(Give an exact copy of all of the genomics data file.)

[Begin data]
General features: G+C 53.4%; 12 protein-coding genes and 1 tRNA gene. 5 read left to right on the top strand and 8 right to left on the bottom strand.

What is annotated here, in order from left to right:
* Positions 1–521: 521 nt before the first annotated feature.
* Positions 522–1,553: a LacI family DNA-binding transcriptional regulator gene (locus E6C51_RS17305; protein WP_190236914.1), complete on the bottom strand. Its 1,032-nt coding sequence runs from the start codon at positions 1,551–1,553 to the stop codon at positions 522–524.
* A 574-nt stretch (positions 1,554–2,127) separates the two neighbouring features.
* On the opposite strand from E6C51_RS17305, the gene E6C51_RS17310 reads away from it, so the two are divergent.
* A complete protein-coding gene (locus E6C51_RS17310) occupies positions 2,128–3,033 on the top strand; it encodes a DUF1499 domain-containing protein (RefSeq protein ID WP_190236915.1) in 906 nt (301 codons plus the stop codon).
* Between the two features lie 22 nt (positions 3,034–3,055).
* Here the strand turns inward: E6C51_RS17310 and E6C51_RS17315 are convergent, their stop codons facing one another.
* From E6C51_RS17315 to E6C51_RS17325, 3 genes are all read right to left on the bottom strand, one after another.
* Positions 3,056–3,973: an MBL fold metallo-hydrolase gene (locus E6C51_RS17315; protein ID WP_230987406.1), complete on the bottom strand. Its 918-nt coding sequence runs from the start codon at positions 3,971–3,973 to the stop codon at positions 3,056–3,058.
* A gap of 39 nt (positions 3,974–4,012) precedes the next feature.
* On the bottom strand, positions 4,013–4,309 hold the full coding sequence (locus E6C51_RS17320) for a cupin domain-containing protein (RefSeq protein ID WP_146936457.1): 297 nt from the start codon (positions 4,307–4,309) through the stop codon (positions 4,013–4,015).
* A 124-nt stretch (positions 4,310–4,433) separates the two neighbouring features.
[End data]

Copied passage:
General features: G+C 53.4%; 12 protein-coding genes and 1 tRNA gene. 5 read left to right on the top strand and 8 right to left on the bottom strand.

What is annotated here, in order from left to right:
* Positions 1–521: 521 nt before the first annotated feature.
* Positions 522–1,553: a LacI family DNA-binding transcriptional regulator gene (locus E6C51_RS17305; protein WP_190236914.1), complete on the bottom strand. Its 1,032-nt coding sequence runs from the start codon at positions 1,551–1,553 to the stop codon at positions 522–524.
* A 574-nt stretch (positions 1,554–2,127) separates the two neighbouring features.
* On the opposite strand from E6C51_RS17305, the gene E6C51_RS17310 reads away from it, so the two are divergent.
* A complete protein-coding gene (locus E6C51_RS17310) occupies positions 2,128–3,033 on the top strand; it encodes a DUF1499 domain-containing protein (RefSeq protein ID WP_190236915.1) in 906 nt (301 codons plus the stop codon).
* Between the two features lie 22 nt (positions 3,034–3,055).
* Here the strand turns inward: E6C51_RS17310 and E6C51_RS17315 are convergent, their stop codons facing one another.
* From E6C51_RS17315 to E6C51_RS17325, 3 genes are all read right to left on the bottom strand, one after another.
* Positions 3,056–3,973: an MBL fold metallo-hydrolase gene (locus E6C51_RS17315; protein ID WP_230987406.1), complete on the bottom strand. Its 918-nt coding sequence runs from the start codon at positions 3,971–3,973 to the stop codon at positions 3,056–3,058.
* A gap of 39 nt (positions 3,974–4,012) precedes the next feature.
* On the bottom strand, positions 4,013–4,309 hold the full coding sequence (locus E6C51_RS17320) for a cupin domain-containing protein (RefSeq protein ID WP_146936457.1): 297 nt from the start codon (positions 4,307–4,309) through the stop codon (positions 4,013–4,015).
* A 124-nt stretch (positions 4,310–4,433) separates the two neighbouring features.